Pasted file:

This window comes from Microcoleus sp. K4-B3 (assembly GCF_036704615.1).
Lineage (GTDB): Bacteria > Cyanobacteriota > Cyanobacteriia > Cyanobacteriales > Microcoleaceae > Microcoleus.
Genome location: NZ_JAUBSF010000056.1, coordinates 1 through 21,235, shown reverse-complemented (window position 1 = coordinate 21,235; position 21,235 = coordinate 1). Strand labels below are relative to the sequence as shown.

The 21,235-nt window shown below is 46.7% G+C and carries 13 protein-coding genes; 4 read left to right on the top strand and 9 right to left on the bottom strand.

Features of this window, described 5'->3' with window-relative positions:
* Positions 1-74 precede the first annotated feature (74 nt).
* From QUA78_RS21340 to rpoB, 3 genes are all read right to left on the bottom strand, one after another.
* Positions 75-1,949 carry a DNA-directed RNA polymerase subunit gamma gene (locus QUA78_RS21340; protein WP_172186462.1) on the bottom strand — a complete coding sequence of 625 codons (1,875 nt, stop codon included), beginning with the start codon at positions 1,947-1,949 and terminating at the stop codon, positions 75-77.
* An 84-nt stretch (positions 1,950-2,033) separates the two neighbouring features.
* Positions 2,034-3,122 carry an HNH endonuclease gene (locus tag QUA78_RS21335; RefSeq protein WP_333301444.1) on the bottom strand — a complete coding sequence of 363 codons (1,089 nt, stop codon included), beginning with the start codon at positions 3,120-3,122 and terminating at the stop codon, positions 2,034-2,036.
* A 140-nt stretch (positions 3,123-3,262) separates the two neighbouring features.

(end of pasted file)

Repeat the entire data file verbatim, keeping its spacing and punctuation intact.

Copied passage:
This window comes from Microcoleus sp. K4-B3 (assembly GCF_036704615.1).
Lineage (GTDB): Bacteria > Cyanobacteriota > Cyanobacteriia > Cyanobacteriales > Microcoleaceae > Microcoleus.
Genome location: NZ_JAUBSF010000056.1, coordinates 1 through 21,235, shown reverse-complemented (window position 1 = coordinate 21,235; position 21,235 = coordinate 1). Strand labels below are relative to the sequence as shown.

The 21,235-nt window shown below is 46.7% G+C and carries 13 protein-coding genes; 4 read left to right on the top strand and 9 right to left on the bottom strand.

Features of this window, described 5'->3' with window-relative positions:
* Positions 1-74 precede the first annotated feature (74 nt).
* From QUA78_RS21340 to rpoB, 3 genes are all read right to left on the bottom strand, one after another.
* Positions 75-1,949 carry a DNA-directed RNA polymerase subunit gamma gene (locus QUA78_RS21340; protein WP_172186462.1) on the bottom strand — a complete coding sequence of 625 codons (1,875 nt, stop codon included), beginning with the start codon at positions 1,947-1,949 and terminating at the stop codon, positions 75-77.
* An 84-nt stretch (positions 1,950-2,033) separates the two neighbouring features.
* Positions 2,034-3,122 carry an HNH endonuclease gene (locus tag QUA78_RS21335; RefSeq protein WP_333301444.1) on the bottom strand — a complete coding sequence of 363 codons (1,089 nt, stop codon included), beginning with the start codon at positions 3,120-3,122 and terminating at the stop codon, positions 2,034-2,036.
* A 140-nt stretch (positions 3,123-3,262) separates the two neighbouring features.